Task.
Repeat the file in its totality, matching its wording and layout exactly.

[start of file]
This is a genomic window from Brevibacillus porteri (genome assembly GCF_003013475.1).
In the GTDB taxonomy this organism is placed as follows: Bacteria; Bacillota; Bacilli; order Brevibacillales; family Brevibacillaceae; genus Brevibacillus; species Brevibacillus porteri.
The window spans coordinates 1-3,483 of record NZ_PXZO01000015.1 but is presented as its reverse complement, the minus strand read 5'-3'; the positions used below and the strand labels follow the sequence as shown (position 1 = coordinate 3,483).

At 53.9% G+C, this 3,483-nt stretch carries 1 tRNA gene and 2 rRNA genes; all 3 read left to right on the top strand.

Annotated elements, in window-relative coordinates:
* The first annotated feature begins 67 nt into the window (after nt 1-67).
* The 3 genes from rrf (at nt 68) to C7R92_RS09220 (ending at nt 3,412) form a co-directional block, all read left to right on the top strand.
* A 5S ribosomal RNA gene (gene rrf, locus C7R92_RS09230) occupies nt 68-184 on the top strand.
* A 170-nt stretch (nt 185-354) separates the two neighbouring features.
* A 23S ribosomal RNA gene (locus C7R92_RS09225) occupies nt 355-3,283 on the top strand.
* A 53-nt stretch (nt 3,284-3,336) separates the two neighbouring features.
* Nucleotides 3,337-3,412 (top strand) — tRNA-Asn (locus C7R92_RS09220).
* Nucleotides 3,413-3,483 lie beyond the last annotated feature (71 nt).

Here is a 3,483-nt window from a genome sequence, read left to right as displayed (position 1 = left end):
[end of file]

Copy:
This is a genomic window from Brevibacillus porteri (genome assembly GCF_003013475.1).
In the GTDB taxonomy this organism is placed as follows: Bacteria; Bacillota; Bacilli; order Brevibacillales; family Brevibacillaceae; genus Brevibacillus; species Brevibacillus porteri.
The window spans coordinates 1-3,483 of record NZ_PXZO01000015.1 but is presented as its reverse complement, the minus strand read 5'-3'; the positions used below and the strand labels follow the sequence as shown (position 1 = coordinate 3,483).

At 53.9% G+C, this 3,483-nt stretch carries 1 tRNA gene and 2 rRNA genes; all 3 read left to right on the top strand.

Annotated elements, in window-relative coordinates:
* The first annotated feature begins 67 nt into the window (after nt 1-67).
* The 3 genes from rrf (at nt 68) to C7R92_RS09220 (ending at nt 3,412) form a co-directional block, all read left to right on the top strand.
* A 5S ribosomal RNA gene (gene rrf, locus C7R92_RS09230) occupies nt 68-184 on the top strand.
* A 170-nt stretch (nt 185-354) separates the two neighbouring features.
* A 23S ribosomal RNA gene (locus C7R92_RS09225) occupies nt 355-3,283 on the top strand.
* A 53-nt stretch (nt 3,284-3,336) separates the two neighbouring features.
* Nucleotides 3,337-3,412 (top strand) — tRNA-Asn (locus C7R92_RS09220).
* Nucleotides 3,413-3,483 lie beyond the last annotated feature (71 nt).

Here is a 3,483-nt window from a genome sequence, read left to right as displayed (position 1 = left end):